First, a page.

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National’s child health policy a weak imitation

Hon Annette King
Minister of Health

National’s child health policy a weak imitation

15 September 2005

National’s child health policy released today, just two days before an election, is a weak imitation of policy initiatives announced by Labour last month, says Health Minister Annette King.

“Their first plank is to maintain current primary health care subsidies for children and to improve them ‘over time’. Labour adjusts these subsidies upwards every year, not ‘over time’.

“Their second plank is to ensure all children are funded to receive eight Well Child checks by 2007/08. That is an exact copy of the policy we announced on 23 August. I suppose imitation is the sincerest form of flattery.”

Ms King says one of National’s most hollow pledges is to target more than 95 per cent of children completing their immunisations. “This pledge is from the party that wouldn’t set up a National Immunisation Register in the 1990s because they thought it was a waste of money. The only reason we will get 95 per cent is because Labour has set up the register and we are now seeing the results.”

Ms King also says National’s pledge to spend an additional $3.5 million a year supporting the Special Dental Benefits Scheme and an additional $4.5 million on the Adolescent Oral Health Service Agreement “is put in perspective when placed alongside Labour’s far-reaching plan, announced on 31 August, to spend more than $100 million over five years in capital spending alone on a major revamp of oral health services for young New Zealanders.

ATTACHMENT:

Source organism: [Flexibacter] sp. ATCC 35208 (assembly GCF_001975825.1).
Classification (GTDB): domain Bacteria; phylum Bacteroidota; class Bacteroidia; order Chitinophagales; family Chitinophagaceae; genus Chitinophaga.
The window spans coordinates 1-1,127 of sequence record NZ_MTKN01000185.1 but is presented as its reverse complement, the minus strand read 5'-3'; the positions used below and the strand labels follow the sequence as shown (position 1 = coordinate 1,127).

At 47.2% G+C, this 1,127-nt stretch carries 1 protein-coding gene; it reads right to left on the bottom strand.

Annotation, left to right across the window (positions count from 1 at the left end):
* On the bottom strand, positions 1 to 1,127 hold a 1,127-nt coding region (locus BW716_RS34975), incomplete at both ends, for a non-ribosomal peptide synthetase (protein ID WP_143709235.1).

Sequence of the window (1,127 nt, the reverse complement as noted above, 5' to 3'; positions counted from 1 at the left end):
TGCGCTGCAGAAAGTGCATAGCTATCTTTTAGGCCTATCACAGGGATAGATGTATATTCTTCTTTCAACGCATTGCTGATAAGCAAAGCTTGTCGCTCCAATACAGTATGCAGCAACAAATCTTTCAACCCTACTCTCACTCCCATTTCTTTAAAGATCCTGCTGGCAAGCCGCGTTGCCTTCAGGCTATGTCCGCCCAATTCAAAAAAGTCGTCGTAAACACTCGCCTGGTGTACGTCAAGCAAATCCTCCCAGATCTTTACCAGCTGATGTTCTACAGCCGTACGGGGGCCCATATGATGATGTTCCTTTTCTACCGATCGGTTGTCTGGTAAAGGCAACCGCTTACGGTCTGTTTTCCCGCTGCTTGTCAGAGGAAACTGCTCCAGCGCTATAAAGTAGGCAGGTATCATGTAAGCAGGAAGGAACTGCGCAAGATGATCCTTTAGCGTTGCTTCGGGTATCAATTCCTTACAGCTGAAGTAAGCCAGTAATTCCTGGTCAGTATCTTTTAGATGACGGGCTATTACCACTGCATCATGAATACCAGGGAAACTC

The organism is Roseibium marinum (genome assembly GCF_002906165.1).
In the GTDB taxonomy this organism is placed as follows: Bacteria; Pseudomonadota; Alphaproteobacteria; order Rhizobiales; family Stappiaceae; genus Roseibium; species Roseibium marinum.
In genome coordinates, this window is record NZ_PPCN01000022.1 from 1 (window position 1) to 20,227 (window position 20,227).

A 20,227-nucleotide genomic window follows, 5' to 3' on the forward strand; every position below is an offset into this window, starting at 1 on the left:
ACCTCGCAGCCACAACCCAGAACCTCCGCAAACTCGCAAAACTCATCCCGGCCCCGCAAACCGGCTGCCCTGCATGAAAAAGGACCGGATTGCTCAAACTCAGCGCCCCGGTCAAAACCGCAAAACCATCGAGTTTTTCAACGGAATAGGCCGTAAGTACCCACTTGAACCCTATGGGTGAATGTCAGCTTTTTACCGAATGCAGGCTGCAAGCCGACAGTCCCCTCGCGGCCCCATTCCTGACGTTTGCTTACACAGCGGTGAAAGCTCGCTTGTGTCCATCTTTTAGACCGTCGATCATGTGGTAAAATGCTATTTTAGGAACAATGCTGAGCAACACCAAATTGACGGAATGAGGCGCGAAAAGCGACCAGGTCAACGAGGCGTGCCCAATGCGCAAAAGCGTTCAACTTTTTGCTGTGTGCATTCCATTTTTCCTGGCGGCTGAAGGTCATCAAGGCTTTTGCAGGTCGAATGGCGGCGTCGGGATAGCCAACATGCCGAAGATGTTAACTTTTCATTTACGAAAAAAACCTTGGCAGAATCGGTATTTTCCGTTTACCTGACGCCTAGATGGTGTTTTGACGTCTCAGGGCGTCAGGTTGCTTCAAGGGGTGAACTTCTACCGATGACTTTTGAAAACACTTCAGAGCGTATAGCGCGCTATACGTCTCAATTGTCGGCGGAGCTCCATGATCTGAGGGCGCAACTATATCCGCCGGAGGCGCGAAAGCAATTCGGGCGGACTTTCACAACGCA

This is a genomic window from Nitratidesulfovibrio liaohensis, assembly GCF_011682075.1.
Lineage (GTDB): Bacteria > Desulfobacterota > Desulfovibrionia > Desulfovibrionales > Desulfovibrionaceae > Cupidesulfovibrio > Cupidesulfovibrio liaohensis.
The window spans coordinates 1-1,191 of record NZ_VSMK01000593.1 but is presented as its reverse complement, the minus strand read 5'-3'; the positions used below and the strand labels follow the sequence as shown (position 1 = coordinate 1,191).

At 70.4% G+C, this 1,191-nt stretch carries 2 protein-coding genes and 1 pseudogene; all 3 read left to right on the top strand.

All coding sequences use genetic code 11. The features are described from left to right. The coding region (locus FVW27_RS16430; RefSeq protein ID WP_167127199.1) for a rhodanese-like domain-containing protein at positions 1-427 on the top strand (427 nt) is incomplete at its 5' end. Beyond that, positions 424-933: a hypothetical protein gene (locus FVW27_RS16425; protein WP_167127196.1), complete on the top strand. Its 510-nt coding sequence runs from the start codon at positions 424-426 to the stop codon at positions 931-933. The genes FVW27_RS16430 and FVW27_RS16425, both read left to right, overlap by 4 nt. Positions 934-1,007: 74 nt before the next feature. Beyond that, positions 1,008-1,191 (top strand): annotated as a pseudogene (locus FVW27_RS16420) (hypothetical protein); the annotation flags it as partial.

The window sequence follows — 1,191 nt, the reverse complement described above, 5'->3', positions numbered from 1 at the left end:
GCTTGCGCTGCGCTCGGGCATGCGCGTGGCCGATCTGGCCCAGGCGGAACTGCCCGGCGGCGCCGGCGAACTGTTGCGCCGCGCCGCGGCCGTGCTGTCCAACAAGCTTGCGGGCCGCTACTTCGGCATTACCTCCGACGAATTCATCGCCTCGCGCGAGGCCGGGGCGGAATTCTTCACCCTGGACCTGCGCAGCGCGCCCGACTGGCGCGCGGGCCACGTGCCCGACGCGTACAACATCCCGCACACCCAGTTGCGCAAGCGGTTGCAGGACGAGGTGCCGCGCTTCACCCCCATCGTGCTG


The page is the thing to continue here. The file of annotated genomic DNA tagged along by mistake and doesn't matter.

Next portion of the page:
“Their fifth plank is to spend $2 million a year expanding Health Promoting Schools. Labour announced an expansion of more than $6 million a year in March this year with the Cancer Control Action Plan. National doesn’t even mention cancer in its health policy. That shows how serious it is about improving health.

“And finally National says the $100 million extra it is allotting on a one-off basis to high priority surgery will include some money targeted toward children. What a cynical statement. All health funding under Labour is put in on a long-term sustainable basis. National cannot do that and afford to give tax cuts as well.

“How credible can a child health policy be that is released just two days out from an election? The policy is a feeble sham, but none the less cynical for that.”

ENDS

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